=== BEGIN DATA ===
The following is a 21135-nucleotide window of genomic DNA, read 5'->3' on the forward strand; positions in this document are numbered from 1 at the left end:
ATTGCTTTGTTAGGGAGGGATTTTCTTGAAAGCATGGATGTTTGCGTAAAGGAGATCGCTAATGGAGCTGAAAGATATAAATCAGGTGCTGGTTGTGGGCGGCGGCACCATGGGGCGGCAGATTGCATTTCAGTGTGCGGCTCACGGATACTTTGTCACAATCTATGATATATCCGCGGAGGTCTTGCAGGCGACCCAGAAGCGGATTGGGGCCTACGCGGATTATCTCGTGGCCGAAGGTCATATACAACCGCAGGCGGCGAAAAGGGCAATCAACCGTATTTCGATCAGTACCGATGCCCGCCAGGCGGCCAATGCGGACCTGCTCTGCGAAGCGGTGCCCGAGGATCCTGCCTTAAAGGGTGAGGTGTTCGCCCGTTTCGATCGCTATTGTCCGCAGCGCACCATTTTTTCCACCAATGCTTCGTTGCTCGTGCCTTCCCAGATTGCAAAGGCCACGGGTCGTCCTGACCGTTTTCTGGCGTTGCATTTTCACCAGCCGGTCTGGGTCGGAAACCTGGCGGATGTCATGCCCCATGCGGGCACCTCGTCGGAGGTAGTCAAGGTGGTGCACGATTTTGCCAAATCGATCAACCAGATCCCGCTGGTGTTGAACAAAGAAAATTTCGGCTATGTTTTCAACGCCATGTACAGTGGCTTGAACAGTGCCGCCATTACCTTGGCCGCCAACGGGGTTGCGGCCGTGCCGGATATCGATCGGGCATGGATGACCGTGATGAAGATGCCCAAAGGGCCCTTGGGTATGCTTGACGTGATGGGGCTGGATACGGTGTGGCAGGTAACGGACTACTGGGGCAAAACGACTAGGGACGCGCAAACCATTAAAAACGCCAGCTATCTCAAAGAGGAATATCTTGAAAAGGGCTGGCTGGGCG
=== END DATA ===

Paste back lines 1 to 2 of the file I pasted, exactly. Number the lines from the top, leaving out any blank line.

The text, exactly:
The following is a 21135-nucleotide window of genomic DNA, read 5'->3' on the forward strand; positions in this document are numbered from 1 at the left end:
ATTGCTTTGTTAGGGAGGGATTTTCTTGAAAGCATGGATGTTTGCGTAAAGGAGATCGCTAATGGAGCTGAAAGATATAAATCAGGTGCTGGTTGTGGGCGGCGGCACCATGGGGCGGCAGATTGCATTTCAGTGTGCGGCTCACGGATACTTTGTCACAATCTATGATATATCCGCGGAGGTCTTGCAGGCGACCCAGAAGCGGATTGGGGCCTACGCGGATTATCTCGTGGCCGAAGGTCATATACAACCGCAGGCGGCGAAAAGGGCAATCAACCGTATTTCGATCAGTACCGATGCCCGCCAGGCGGCCAATGCGGACCTGCTCTGCGAAGCGGTGCCCGAGGATCCTGCCTTAAAGGGTGAGGTGTTCGCCCGTTTCGATCGCTATTGTCCGCAGCGCACCATTTTTTCCACCAATGCTTCGTTGCTCGTGCCTTCCCAGATTGCAAAGGCCACGGGTCGTCCTGACCGTTTTCTGGCGTTGCATTTTCACCAGCCGGTCTGGGTCGGAAACCTGGCGGATGTCATGCCCCATGCGGGCACCTCGTCGGAGGTAGTCAAGGTGGTGCACGATTTTGCCAAATCGATCAACCAGATCCCGCTGGTGTTGAACAAAGAAAATTTCGGCTATGTTTTCAACGCCATGTACAGTGGCTTGAACAGTGCCGCCATTACCTTGGCCGCCAACGGGGTTGCGGCCGTGCCGGATATCGATCGGGCATGGATGACCGTGATGAAGATGCCCAAAGGGCCCTTGGGTATGCTTGACGTGATGGGGCTGGATACGGTGTGGCAGGTAACGGACTACTGGGGCAAAACGACTAGGGACGCGCAAACCATTAAAAACGCCAGCTATCTCAAAGAGGAATATCTTGAAAAGGGCTGGCTGGGCG